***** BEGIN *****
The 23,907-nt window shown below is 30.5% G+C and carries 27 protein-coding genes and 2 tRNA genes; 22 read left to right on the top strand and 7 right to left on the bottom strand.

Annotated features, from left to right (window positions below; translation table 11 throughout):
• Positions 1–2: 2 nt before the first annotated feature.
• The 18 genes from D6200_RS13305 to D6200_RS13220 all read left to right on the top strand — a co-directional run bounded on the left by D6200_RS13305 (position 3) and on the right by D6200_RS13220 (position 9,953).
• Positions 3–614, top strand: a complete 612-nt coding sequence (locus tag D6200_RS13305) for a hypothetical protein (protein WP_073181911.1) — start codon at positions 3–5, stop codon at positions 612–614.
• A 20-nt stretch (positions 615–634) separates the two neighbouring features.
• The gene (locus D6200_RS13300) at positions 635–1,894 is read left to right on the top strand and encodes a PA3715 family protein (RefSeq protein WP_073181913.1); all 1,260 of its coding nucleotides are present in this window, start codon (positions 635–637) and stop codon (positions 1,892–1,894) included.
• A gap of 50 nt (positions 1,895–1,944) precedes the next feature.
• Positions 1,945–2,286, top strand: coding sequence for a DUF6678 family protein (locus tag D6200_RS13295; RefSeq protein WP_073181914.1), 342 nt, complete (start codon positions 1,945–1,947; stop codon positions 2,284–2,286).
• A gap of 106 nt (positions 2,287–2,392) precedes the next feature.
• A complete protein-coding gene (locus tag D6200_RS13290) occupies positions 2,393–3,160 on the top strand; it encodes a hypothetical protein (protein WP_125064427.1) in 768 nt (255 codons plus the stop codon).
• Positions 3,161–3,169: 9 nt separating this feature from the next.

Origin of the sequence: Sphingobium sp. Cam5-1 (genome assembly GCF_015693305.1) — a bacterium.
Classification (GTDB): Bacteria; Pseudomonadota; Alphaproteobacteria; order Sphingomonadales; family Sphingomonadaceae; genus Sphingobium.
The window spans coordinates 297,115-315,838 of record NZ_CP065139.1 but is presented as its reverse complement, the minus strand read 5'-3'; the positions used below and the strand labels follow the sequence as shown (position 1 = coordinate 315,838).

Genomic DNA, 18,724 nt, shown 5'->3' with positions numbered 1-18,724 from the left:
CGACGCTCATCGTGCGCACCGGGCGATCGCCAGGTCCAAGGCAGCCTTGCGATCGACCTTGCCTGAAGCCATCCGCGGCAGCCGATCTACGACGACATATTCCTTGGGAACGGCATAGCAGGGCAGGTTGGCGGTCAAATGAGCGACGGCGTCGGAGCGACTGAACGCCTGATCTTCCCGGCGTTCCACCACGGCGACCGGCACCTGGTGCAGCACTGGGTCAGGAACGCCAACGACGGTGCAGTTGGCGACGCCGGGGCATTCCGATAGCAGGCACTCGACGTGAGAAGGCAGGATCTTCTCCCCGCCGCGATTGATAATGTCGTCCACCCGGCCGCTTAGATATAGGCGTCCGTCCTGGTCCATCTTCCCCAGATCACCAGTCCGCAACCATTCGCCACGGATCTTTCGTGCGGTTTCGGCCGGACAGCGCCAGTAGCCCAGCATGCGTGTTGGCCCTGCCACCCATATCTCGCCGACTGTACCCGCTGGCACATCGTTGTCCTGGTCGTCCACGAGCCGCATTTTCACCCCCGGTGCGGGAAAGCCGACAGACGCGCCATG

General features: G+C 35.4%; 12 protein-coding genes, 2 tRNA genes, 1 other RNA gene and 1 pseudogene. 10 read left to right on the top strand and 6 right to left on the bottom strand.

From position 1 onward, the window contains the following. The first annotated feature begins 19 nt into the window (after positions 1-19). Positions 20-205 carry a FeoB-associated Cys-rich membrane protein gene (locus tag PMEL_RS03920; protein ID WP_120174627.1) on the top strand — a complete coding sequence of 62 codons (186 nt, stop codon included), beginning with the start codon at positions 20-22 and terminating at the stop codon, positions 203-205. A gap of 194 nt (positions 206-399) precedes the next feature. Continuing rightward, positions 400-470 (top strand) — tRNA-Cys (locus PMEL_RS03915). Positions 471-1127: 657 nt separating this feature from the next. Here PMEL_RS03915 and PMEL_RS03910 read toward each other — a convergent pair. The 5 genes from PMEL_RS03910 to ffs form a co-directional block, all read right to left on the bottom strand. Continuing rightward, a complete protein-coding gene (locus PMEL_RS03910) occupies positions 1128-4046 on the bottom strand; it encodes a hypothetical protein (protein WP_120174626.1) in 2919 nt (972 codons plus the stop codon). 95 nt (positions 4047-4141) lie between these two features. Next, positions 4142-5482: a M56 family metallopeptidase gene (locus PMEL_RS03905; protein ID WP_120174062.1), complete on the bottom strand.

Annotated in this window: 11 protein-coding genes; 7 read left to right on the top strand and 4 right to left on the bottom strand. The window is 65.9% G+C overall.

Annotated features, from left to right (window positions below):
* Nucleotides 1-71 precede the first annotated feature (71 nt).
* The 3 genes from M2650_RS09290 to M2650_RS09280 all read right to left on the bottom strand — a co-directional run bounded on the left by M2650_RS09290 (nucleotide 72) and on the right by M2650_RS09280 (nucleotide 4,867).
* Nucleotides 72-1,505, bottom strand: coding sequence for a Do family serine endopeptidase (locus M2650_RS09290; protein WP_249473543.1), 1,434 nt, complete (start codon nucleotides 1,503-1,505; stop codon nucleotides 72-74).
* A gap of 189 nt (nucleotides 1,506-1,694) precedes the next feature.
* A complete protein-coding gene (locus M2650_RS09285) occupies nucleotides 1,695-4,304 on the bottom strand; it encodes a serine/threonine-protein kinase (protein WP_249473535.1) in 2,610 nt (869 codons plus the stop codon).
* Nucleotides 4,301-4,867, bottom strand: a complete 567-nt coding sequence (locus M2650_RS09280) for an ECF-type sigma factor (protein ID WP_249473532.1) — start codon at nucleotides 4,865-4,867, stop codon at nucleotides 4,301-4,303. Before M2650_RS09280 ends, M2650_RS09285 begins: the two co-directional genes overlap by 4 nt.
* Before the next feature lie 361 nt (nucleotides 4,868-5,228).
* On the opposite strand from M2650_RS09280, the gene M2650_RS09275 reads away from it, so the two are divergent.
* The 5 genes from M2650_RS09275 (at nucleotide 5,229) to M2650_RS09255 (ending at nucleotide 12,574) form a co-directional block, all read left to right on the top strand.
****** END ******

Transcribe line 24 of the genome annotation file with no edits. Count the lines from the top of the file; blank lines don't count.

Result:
* Nucleotides 72-1,505, bottom strand: coding sequence for a Do family serine endopeptidase (locus M2650_RS09290; protein WP_249473543.1), 1,434 nt, complete (start codon nucleotides 1,503-1,505; stop codon nucleotides 72-74).